Posted 4/12/16 (Tue)
By Sydney Glasoe Caraballo
The young boy perched on the grain bin with a bird’s eye view as he followed the pattern of the crop dusters flying over the green fields beyond him. While other boys were tossing baseballs and driving toy tractors in the dirt, he looked up into the blue sky and prayed it would be his playground some day.
David Jacobson, an airline pilot with Virgin America, is on a stopover in Honolulu, Hawaii, as he talks about achieving his lifelong goal to be a full-time pilot. While he never imagined being anything else, Jacobson’s journey to his current career did not follow the metaphorical precision of the flight paths he now flies.
He has pursued flying since he was a child, but his pragmatic and practical nature kept him grounded in other pursuits longer than he hoped.
The first time Jacobson flew in an airplane, he was a Webelo Cub Scout in fifth grade. Scout leader John Fosland, who flew a single prop Cessna 150, offered to take Jacobson and his friend, Craig Molander, for a ride.
“I was hooked before that flight,” says Jacobson. “But after that all I wanted to do was fly.”
Jacobson considers Fosland, who passed away in December 2015, a mentor who literally took Jacobson under his wing to show him the sky was the limit.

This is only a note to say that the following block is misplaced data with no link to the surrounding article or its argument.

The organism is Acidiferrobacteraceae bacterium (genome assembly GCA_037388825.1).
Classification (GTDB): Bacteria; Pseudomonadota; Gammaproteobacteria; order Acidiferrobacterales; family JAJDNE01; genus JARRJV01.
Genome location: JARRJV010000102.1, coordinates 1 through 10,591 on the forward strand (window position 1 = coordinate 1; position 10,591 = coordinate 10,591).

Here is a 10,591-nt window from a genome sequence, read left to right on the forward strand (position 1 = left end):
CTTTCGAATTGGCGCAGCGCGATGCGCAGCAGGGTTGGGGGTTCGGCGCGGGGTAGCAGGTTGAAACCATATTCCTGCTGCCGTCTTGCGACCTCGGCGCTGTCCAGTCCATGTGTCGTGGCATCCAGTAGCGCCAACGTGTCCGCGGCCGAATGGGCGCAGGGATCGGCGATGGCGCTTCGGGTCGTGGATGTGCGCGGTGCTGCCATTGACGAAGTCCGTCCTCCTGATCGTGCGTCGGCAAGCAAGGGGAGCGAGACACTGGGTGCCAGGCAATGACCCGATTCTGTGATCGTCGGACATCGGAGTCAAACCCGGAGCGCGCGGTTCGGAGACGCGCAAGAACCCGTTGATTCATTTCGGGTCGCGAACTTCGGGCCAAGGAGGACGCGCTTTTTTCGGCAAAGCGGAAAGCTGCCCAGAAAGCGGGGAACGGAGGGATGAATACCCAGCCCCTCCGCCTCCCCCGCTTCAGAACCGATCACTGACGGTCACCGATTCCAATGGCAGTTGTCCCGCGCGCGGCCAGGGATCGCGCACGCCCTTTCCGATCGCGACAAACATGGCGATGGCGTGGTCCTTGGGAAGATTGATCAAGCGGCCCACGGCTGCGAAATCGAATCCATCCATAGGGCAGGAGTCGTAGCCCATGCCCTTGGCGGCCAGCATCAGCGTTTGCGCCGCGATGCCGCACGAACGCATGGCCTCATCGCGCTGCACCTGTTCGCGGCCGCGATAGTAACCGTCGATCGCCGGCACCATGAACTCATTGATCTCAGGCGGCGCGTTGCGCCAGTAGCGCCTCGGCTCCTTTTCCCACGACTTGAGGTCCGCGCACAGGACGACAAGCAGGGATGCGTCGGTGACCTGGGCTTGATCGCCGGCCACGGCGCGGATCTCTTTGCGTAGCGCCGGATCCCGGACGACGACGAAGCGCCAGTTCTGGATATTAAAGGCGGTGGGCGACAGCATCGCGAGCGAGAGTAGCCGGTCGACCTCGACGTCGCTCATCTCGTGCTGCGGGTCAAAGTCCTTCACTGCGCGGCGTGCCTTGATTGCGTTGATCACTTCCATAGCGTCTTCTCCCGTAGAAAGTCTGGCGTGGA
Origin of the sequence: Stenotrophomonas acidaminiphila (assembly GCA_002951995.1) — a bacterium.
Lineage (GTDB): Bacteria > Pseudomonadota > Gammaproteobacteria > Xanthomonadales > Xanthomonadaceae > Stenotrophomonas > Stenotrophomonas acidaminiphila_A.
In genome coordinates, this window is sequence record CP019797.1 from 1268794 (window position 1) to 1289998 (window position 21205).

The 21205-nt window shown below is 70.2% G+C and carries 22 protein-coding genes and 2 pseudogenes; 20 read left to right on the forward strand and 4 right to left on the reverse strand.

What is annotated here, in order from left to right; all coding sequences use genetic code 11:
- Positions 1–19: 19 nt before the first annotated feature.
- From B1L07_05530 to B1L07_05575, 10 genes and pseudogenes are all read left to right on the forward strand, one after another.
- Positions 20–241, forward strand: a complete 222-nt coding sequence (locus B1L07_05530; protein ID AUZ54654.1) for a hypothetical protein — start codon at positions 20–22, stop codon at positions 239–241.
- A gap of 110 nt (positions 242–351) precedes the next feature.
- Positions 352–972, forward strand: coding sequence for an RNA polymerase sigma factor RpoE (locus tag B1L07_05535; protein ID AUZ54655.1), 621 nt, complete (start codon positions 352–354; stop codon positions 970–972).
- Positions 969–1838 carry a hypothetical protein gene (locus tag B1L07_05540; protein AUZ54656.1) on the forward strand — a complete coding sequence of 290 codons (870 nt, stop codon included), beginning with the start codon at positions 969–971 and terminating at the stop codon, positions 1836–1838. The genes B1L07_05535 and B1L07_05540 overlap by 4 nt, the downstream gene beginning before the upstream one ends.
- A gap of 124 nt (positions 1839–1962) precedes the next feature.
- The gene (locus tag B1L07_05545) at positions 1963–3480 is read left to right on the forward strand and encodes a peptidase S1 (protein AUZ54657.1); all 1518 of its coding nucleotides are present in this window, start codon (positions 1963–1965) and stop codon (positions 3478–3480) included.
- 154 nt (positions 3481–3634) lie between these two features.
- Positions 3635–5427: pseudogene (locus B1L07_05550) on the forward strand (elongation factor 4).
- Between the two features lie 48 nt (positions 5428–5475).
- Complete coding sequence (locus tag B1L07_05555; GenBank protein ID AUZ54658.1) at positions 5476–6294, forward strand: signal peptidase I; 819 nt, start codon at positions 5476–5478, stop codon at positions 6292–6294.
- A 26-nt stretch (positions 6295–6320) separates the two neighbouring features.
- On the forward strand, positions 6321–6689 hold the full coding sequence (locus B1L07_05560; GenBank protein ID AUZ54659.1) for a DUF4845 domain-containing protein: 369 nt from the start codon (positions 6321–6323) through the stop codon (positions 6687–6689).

“He would drop out of the sky and land on the highway and taxi onto our farm,” says Jacobson, recalling that Fosland charged him 25 cents for every flight so the boy would feel he was earning his keep.
“He’d release the controls, fold his arms and say, ‘Take me someplace.’” Jacobson says.
The 10-year-old would grab the controls and fly off to Tioga or Williston where Fosland would buy him a 50-cent Coke or to Columbus where he could practice landing on a grass strip. By the time he was 12, Jacobson was flying in formation with the crop duster he had once admired while Fosland leaned out the window to take photos of the other pilot.
“He was so trusting. He was yelling, ‘Closer! Up! Down! Faster!’” Jacobson says. “That a guy like him would take a kid like me and go flying . . . ”
Jacobson’s voice stills, breaks, for a moment.
“I’m so grateful for him. He was an amazing man.”
When he wasn’t in Fosland’s Cessna, Jacobson read flying manuals and any book about aviation he could get his hands on. By the time he was 17, he earned a private pilot certificate. The graduating high school senior in 1993 wanted to be a pilot, but it was a terrible time to enter the aviation market. Biding his time, Jacobson went to Concordia College in Moorhead, Minn., to get a degree in physics and mathematics.